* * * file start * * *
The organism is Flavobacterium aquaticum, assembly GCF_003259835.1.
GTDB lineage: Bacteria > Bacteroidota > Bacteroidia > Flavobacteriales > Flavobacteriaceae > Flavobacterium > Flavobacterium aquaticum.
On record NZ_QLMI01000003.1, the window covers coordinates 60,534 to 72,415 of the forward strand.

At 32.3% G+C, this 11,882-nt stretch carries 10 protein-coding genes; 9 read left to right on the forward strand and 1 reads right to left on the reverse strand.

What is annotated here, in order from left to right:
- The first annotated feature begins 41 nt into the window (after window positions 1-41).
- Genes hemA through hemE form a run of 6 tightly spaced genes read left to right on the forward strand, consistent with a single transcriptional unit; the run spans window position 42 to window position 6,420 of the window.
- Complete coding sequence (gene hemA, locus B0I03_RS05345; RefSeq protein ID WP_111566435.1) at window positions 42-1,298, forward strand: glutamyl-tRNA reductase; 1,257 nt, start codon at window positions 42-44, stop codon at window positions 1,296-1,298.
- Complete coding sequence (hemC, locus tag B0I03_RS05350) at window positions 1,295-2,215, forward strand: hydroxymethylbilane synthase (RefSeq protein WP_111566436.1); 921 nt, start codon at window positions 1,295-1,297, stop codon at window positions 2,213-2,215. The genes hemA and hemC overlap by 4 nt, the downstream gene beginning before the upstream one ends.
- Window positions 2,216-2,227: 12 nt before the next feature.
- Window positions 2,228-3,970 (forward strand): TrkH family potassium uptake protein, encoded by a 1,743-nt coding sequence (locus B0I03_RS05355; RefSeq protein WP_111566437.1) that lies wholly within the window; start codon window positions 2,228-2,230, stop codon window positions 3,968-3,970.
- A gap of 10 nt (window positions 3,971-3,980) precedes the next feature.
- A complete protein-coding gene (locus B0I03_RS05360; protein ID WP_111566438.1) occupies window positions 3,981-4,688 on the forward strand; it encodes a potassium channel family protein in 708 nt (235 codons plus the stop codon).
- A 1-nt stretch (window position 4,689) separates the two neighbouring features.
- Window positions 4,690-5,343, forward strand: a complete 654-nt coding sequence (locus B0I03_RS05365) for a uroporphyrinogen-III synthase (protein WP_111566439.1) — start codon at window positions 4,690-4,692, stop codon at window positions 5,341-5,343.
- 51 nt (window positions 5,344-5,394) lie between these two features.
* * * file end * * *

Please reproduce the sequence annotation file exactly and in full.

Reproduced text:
The organism is Flavobacterium aquaticum, assembly GCF_003259835.1.
GTDB lineage: Bacteria > Bacteroidota > Bacteroidia > Flavobacteriales > Flavobacteriaceae > Flavobacterium > Flavobacterium aquaticum.
On record NZ_QLMI01000003.1, the window covers coordinates 60,534 to 72,415 of the forward strand.

At 32.3% G+C, this 11,882-nt stretch carries 10 protein-coding genes; 9 read left to right on the forward strand and 1 reads right to left on the reverse strand.

What is annotated here, in order from left to right:
- The first annotated feature begins 41 nt into the window (after window positions 1-41).
- Genes hemA through hemE form a run of 6 tightly spaced genes read left to right on the forward strand, consistent with a single transcriptional unit; the run spans window position 42 to window position 6,420 of the window.
- Complete coding sequence (gene hemA, locus B0I03_RS05345; RefSeq protein ID WP_111566435.1) at window positions 42-1,298, forward strand: glutamyl-tRNA reductase; 1,257 nt, start codon at window positions 42-44, stop codon at window positions 1,296-1,298.
- Complete coding sequence (hemC, locus tag B0I03_RS05350) at window positions 1,295-2,215, forward strand: hydroxymethylbilane synthase (RefSeq protein WP_111566436.1); 921 nt, start codon at window positions 1,295-1,297, stop codon at window positions 2,213-2,215. The genes hemA and hemC overlap by 4 nt, the downstream gene beginning before the upstream one ends.
- Window positions 2,216-2,227: 12 nt before the next feature.
- Window positions 2,228-3,970 (forward strand): TrkH family potassium uptake protein, encoded by a 1,743-nt coding sequence (locus B0I03_RS05355; RefSeq protein WP_111566437.1) that lies wholly within the window; start codon window positions 2,228-2,230, stop codon window positions 3,968-3,970.
- A gap of 10 nt (window positions 3,971-3,980) precedes the next feature.
- A complete protein-coding gene (locus B0I03_RS05360; protein ID WP_111566438.1) occupies window positions 3,981-4,688 on the forward strand; it encodes a potassium channel family protein in 708 nt (235 codons plus the stop codon).
- A 1-nt stretch (window position 4,689) separates the two neighbouring features.
- Window positions 4,690-5,343, forward strand: a complete 654-nt coding sequence (locus B0I03_RS05365) for a uroporphyrinogen-III synthase (protein WP_111566439.1) — start codon at window positions 4,690-4,692, stop codon at window positions 5,341-5,343.
- 51 nt (window positions 5,344-5,394) lie between these two features.